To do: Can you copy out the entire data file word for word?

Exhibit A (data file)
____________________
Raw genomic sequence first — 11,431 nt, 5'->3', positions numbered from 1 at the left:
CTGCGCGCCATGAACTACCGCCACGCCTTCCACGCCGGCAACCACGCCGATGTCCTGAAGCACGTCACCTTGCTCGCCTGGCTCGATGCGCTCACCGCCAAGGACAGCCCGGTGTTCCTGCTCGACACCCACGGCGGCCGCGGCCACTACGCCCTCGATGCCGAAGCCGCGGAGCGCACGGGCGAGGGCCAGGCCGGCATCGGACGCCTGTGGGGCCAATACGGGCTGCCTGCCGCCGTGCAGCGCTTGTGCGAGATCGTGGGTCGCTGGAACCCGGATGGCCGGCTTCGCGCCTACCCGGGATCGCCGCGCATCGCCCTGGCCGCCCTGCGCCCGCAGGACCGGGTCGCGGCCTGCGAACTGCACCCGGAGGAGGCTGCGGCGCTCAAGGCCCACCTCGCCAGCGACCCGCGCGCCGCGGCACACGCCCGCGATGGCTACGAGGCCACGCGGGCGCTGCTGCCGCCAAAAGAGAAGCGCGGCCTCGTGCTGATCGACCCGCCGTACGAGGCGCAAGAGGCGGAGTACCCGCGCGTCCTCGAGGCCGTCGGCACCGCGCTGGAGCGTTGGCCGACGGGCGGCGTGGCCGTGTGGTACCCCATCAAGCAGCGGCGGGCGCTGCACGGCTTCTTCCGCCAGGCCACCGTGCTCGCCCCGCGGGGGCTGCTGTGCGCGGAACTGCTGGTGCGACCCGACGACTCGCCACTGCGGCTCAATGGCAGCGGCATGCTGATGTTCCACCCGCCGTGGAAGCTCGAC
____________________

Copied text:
Raw genomic sequence first — 11,431 nt, 5'->3', positions numbered from 1 at the left:
CTGCGCGCCATGAACTACCGCCACGCCTTCCACGCCGGCAACCACGCCGATGTCCTGAAGCACGTCACCTTGCTCGCCTGGCTCGATGCGCTCACCGCCAAGGACAGCCCGGTGTTCCTGCTCGACACCCACGGCGGCCGCGGCCACTACGCCCTCGATGCCGAAGCCGCGGAGCGCACGGGCGAGGGCCAGGCCGGCATCGGACGCCTGTGGGGCCAATACGGGCTGCCTGCCGCCGTGCAGCGCTTGTGCGAGATCGTGGGTCGCTGGAACCCGGATGGCCGGCTTCGCGCCTACCCGGGATCGCCGCGCATCGCCCTGGCCGCCCTGCGCCCGCAGGACCGGGTCGCGGCCTGCGAACTGCACCCGGAGGAGGCTGCGGCGCTCAAGGCCCACCTCGCCAGCGACCCGCGCGCCGCGGCACACGCCCGCGATGGCTACGAGGCCACGCGGGCGCTGCTGCCGCCAAAAGAGAAGCGCGGCCTCGTGCTGATCGACCCGCCGTACGAGGCGCAAGAGGCGGAGTACCCGCGCGTCCTCGAGGCCGTCGGCACCGCGCTGGAGCGTTGGCCGACGGGCGGCGTGGCCGTGTGGTACCCCATCAAGCAGCGGCGGGCGCTGCACGGCTTCTTCCGCCAGGCCACCGTGCTCGCCCCGCGGGGGCTGCTGTGCGCGGAACTGCTGGTGCGACCCGACGACTCGCCACTGCGGCTCAATGGCAGCGGCATGCTGATGTTCCACCCGCCGTGGAAGCTCGAC